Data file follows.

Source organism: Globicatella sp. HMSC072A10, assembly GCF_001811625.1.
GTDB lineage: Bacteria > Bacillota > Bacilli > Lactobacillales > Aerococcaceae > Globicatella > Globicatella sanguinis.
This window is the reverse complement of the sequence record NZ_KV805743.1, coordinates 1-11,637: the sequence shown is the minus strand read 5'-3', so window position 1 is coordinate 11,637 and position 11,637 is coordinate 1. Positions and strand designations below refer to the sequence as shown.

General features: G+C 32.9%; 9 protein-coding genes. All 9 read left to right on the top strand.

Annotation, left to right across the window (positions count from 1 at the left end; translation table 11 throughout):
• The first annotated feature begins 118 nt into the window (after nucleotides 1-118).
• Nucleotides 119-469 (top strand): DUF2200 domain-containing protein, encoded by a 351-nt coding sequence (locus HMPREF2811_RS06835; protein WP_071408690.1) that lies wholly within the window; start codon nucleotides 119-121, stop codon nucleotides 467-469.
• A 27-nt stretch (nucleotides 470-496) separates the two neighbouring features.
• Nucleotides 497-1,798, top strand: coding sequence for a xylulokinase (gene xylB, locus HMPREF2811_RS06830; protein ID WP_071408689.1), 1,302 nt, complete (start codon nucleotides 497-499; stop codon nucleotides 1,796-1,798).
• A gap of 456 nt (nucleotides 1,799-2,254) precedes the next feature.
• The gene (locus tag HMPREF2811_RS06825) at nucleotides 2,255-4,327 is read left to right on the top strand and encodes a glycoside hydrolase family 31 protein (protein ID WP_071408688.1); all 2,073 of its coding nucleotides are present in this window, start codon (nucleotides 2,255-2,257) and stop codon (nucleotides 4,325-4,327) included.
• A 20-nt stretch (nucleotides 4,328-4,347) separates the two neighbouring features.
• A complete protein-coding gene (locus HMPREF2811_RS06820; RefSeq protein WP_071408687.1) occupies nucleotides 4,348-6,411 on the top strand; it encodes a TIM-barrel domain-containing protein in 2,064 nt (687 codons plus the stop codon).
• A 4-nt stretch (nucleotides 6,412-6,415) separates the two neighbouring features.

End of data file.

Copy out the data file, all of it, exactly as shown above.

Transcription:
Source organism: Globicatella sp. HMSC072A10, assembly GCF_001811625.1.
GTDB lineage: Bacteria > Bacillota > Bacilli > Lactobacillales > Aerococcaceae > Globicatella > Globicatella sanguinis.
This window is the reverse complement of the sequence record NZ_KV805743.1, coordinates 1-11,637: the sequence shown is the minus strand read 5'-3', so window position 1 is coordinate 11,637 and position 11,637 is coordinate 1. Positions and strand designations below refer to the sequence as shown.

General features: G+C 32.9%; 9 protein-coding genes. All 9 read left to right on the top strand.

Annotation, left to right across the window (positions count from 1 at the left end; translation table 11 throughout):
• The first annotated feature begins 118 nt into the window (after nucleotides 1-118).
• Nucleotides 119-469 (top strand): DUF2200 domain-containing protein, encoded by a 351-nt coding sequence (locus HMPREF2811_RS06835; protein WP_071408690.1) that lies wholly within the window; start codon nucleotides 119-121, stop codon nucleotides 467-469.
• A 27-nt stretch (nucleotides 470-496) separates the two neighbouring features.
• Nucleotides 497-1,798, top strand: coding sequence for a xylulokinase (gene xylB, locus HMPREF2811_RS06830; protein ID WP_071408689.1), 1,302 nt, complete (start codon nucleotides 497-499; stop codon nucleotides 1,796-1,798).
• A gap of 456 nt (nucleotides 1,799-2,254) precedes the next feature.
• The gene (locus tag HMPREF2811_RS06825) at nucleotides 2,255-4,327 is read left to right on the top strand and encodes a glycoside hydrolase family 31 protein (protein ID WP_071408688.1); all 2,073 of its coding nucleotides are present in this window, start codon (nucleotides 2,255-2,257) and stop codon (nucleotides 4,325-4,327) included.
• A 20-nt stretch (nucleotides 4,328-4,347) separates the two neighbouring features.
• A complete protein-coding gene (locus HMPREF2811_RS06820; RefSeq protein WP_071408687.1) occupies nucleotides 4,348-6,411 on the top strand; it encodes a TIM-barrel domain-containing protein in 2,064 nt (687 codons plus the stop codon).
• A 4-nt stretch (nucleotides 6,412-6,415) separates the two neighbouring features.